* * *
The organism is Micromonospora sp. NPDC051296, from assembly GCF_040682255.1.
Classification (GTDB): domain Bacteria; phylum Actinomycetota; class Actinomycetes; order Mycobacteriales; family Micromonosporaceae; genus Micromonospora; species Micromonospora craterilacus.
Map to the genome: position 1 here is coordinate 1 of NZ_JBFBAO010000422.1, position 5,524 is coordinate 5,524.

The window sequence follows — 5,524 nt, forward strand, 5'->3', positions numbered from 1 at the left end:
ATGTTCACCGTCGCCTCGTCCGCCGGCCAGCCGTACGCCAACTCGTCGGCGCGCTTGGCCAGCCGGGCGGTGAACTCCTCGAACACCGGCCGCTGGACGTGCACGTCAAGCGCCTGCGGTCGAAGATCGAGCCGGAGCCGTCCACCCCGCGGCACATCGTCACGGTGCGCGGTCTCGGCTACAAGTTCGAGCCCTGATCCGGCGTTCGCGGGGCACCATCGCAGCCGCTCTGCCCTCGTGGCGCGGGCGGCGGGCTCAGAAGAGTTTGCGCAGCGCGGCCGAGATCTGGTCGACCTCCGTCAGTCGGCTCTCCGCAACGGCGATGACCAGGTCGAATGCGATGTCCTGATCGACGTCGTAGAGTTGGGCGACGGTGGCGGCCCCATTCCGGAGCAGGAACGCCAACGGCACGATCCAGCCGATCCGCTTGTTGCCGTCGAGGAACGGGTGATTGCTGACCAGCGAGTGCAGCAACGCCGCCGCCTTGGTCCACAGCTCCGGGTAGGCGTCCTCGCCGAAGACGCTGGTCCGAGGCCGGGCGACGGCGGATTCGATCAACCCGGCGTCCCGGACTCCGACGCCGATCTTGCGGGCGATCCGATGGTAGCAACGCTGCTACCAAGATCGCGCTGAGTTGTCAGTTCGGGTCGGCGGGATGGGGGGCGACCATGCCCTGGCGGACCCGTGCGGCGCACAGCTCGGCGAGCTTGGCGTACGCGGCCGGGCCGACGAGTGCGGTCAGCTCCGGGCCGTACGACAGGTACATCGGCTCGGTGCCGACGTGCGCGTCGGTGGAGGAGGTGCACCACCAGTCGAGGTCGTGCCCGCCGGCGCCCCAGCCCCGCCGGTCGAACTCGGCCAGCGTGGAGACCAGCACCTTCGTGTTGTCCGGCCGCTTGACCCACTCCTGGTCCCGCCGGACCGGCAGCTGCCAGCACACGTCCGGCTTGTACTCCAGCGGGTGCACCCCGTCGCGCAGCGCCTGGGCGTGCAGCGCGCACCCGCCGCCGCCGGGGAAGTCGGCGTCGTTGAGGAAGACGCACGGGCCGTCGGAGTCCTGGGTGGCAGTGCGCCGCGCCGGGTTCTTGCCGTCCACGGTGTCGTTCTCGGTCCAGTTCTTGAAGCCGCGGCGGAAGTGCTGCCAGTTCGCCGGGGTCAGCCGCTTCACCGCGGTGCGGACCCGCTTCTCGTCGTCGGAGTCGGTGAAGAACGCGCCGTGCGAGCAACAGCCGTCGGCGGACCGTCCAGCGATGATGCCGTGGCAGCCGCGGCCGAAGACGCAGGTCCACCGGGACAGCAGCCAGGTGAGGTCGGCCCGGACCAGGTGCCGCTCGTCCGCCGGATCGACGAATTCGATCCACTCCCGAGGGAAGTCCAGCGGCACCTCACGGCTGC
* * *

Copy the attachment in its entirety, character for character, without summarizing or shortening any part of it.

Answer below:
The organism is Micromonospora sp. NPDC051296, from assembly GCF_040682255.1.
Classification (GTDB): domain Bacteria; phylum Actinomycetota; class Actinomycetes; order Mycobacteriales; family Micromonosporaceae; genus Micromonospora; species Micromonospora craterilacus.
Map to the genome: position 1 here is coordinate 1 of NZ_JBFBAO010000422.1, position 5,524 is coordinate 5,524.

The window sequence follows — 5,524 nt, forward strand, 5'->3', positions numbered from 1 at the left end:
ATGTTCACCGTCGCCTCGTCCGCCGGCCAGCCGTACGCCAACTCGTCGGCGCGCTTGGCCAGCCGGGCGGTGAACTCCTCGAACACCGGCCGCTGGACGTGCACGTCAAGCGCCTGCGGTCGAAGATCGAGCCGGAGCCGTCCACCCCGCGGCACATCGTCACGGTGCGCGGTCTCGGCTACAAGTTCGAGCCCTGATCCGGCGTTCGCGGGGCACCATCGCAGCCGCTCTGCCCTCGTGGCGCGGGCGGCGGGCTCAGAAGAGTTTGCGCAGCGCGGCCGAGATCTGGTCGACCTCCGTCAGTCGGCTCTCCGCAACGGCGATGACCAGGTCGAATGCGATGTCCTGATCGACGTCGTAGAGTTGGGCGACGGTGGCGGCCCCATTCCGGAGCAGGAACGCCAACGGCACGATCCAGCCGATCCGCTTGTTGCCGTCGAGGAACGGGTGATTGCTGACCAGCGAGTGCAGCAACGCCGCCGCCTTGGTCCACAGCTCCGGGTAGGCGTCCTCGCCGAAGACGCTGGTCCGAGGCCGGGCGACGGCGGATTCGATCAACCCGGCGTCCCGGACTCCGACGCCGATCTTGCGGGCGATCCGATGGTAGCAACGCTGCTACCAAGATCGCGCTGAGTTGTCAGTTCGGGTCGGCGGGATGGGGGGCGACCATGCCCTGGCGGACCCGTGCGGCGCACAGCTCGGCGAGCTTGGCGTACGCGGCCGGGCCGACGAGTGCGGTCAGCTCCGGGCCGTACGACAGGTACATCGGCTCGGTGCCGACGTGCGCGTCGGTGGAGGAGGTGCACCACCAGTCGAGGTCGTGCCCGCCGGCGCCCCAGCCCCGCCGGTCGAACTCGGCCAGCGTGGAGACCAGCACCTTCGTGTTGTCCGGCCGCTTGACCCACTCCTGGTCCCGCCGGACCGGCAGCTGCCAGCACACGTCCGGCTTGTACTCCAGCGGGTGCACCCCGTCGCGCAGCGCCTGGGCGTGCAGCGCGCACCCGCCGCCGCCGGGGAAGTCGGCGTCGTTGAGGAAGACGCACGGGCCGTCGGAGTCCTGGGTGGCAGTGCGCCGCGCCGGGTTCTTGCCGTCCACGGTGTCGTTCTCGGTCCAGTTCTTGAAGCCGCGGCGGAAGTGCTGCCAGTTCGCCGGGGTCAGCCGCTTCACCGCGGTGCGGACCCGCTTCTCGTCGTCGGAGTCGGTGAAGAACGCGCCGTGCGAGCAACAGCCGTCGGCGGACCGTCCAGCGATGATGCCGTGGCAGCCGCGGCCGAAGACGCAGGTCCACCGGGACAGCAGCCAGGTGAGGTCGGCCCGGACCAGGTGCCGCTCGTCCGCCGGATCGACGAATTCGATCCACTCCCGAGGGAAGTCCAGCGGCACCTCACGGCTGC